A few years ago, I took a weekend photography trip to the Outer Banks of NC with a friend, and among others, took one of my favorite black & white photos seen here (and twice at least on this blog.) But I haven’t told the backstory, and how I nearly made history, until now.
While wandering the beach at Buxton, just south of the Cape Hatteras lighthouse, we came across a small placid tidal pool sitting behind the main dune line, and I started wandering around it looking for decent compositions. I had actually been down to the very edge of the water with no difficulty and started wandering up the slope away from it when the sand became abruptly soft and I began to sink in. This was no big deal – I encounter this all the time when wandering in muddy estuary areas, and the trick is to shift away quickly before you sink enough to submerge your footwear. Of course, you head for more solid ground.
Only in this case, it didn’t work, with each step, I found softer footing, and as I frantically tried to get out of it, sank below my knees into what appeared to be normal beach. I ended up scrambling up the slope on hands and knees to avoid putting my weight straight down on my feet, and even left a shoe behind. In the pic at top, you can see where the footprints at right, only dipping a few centimeters into the sand, vanish entirely at left to be replaced with small sodden hollows of hideous-smelling muck where my deep holes had filled in after I drew my legs out – note the nearby splashes of mud from yanking free.
I point out once again that I was going uphill, and this occurred on a slope actually higher than the firmer footing I had at the water’s edge. This is not something anyone would expect to find, most especially not as deep as it seemed to extend. The mud underneath was quite stinky, appearing to have been there a while. It occurred to me afterward that I’d had my first encounter with quicksand. It’s not what the movies have made it seem to be, and was potentially caused by a spring or undersurface channel in the area. Thus, the tidal pool may not have been tidal at all, but the surface effect of the water seep alongside of it. The consistency of the muck indicated that silt or clay was probably present as well. The upper layers were clearly normal sand, maybe to a depth of 10-20 cm (4-8 in) but beneath was heavily saturated swamp.
Had I, of course, not had the presence of mind to wallow and flail frantically and gracelessly like the advanced life form that I am, I may well have disappeared beneath the surface, never to be seen again until paleontologists discovered my fossilized remains thousands of years from now, pondering over the strange possessions I had strapped to me, and speculating on the nature of the god “Canon” that was emblazoned on my totems. Either that or they probably would have thought I was just an idiot. Truth be told, though, quicksand is unlikely to result in total submergence, because it does have its own buoyancy, and equilibrium would have been reached long before my head went under, so they would have found only my legs after the rest had been taken away by scavengers.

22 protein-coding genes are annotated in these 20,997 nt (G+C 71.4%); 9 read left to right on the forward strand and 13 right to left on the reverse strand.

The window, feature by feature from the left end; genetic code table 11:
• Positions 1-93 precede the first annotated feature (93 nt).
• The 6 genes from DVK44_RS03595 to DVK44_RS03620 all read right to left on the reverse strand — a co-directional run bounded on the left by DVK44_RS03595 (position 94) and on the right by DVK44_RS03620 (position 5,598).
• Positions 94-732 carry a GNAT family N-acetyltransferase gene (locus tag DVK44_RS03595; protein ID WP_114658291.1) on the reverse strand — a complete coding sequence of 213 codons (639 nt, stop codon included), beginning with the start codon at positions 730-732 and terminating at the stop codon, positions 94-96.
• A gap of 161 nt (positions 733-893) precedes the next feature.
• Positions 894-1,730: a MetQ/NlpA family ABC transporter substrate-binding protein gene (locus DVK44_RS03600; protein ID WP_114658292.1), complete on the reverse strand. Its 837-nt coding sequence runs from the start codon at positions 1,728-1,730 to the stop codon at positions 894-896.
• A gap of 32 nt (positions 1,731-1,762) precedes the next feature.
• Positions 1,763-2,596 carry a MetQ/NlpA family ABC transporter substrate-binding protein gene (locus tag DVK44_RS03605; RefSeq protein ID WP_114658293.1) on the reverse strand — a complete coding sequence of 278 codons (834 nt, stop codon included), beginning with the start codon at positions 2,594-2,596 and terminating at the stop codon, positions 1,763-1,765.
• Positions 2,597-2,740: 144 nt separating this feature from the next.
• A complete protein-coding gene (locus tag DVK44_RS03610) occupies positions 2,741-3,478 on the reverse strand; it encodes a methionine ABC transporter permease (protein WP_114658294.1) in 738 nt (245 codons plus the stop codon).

Afterward, I wandered to the “edge” of the unstable area to get some pics of the aftermath, and sank in again, only not as far this time. I also managed to retrieve my shoe by spreading my weight out and keeping most of it upslope. Later, as we sought a motel room for the evening, I stayed in the car with my overly fragrant trousers so as not to send people screaming from the lobby, then rinsed them out in the room sink later on. The previous day, I had been wandering in a coastal bog area that had been burned off to prevent the buildup of gasses and fire hazards, and had gotten the light-colored pants from that day marked up with ash. That represented the only two pairs of long pants I’d packed, which meant getting dinner that evening in shorts. Since an unexpected cold front had moved in, I was rather uncomfortable in shorts and sandals as my pants and shoes dried in the room.
My friend, always ready to catch me doing something stupid, provided me with a portrait featuring the Hatteras lighthouse in the background, which I should probably sell to a calendar publisher. But it also serves to show the conditions and the slope, as well as the camera beltpacks that I’d slipped off to retrieve my shoes, visible at right. And to highlight the weirdness of it even more, I’ll say that I was further downslope, just a little ways around the perimeter of the pool, when I got the nice B&W pic.
In my memoirs this will undoubtedly become a bit more dramatic, and will likely take place in deepest jungle far from help, where I will extricate myself with the help of my trusty grappling-hook gun. Later on, I will escape the clutches of a deadly man-eating gorilla by remembering exactly where the quicksand could be found. And there will certainly not be silly little photos to illustrate it. I’m fine with talking about it here because my memoirs will not be published under the name of “Denelsbeck” – people want author names they can pronounce, maybe like “Dugong” or something. Al Dugong. Naah, people will simply mistake me for that guy that gets killed in nearly every part he’s played.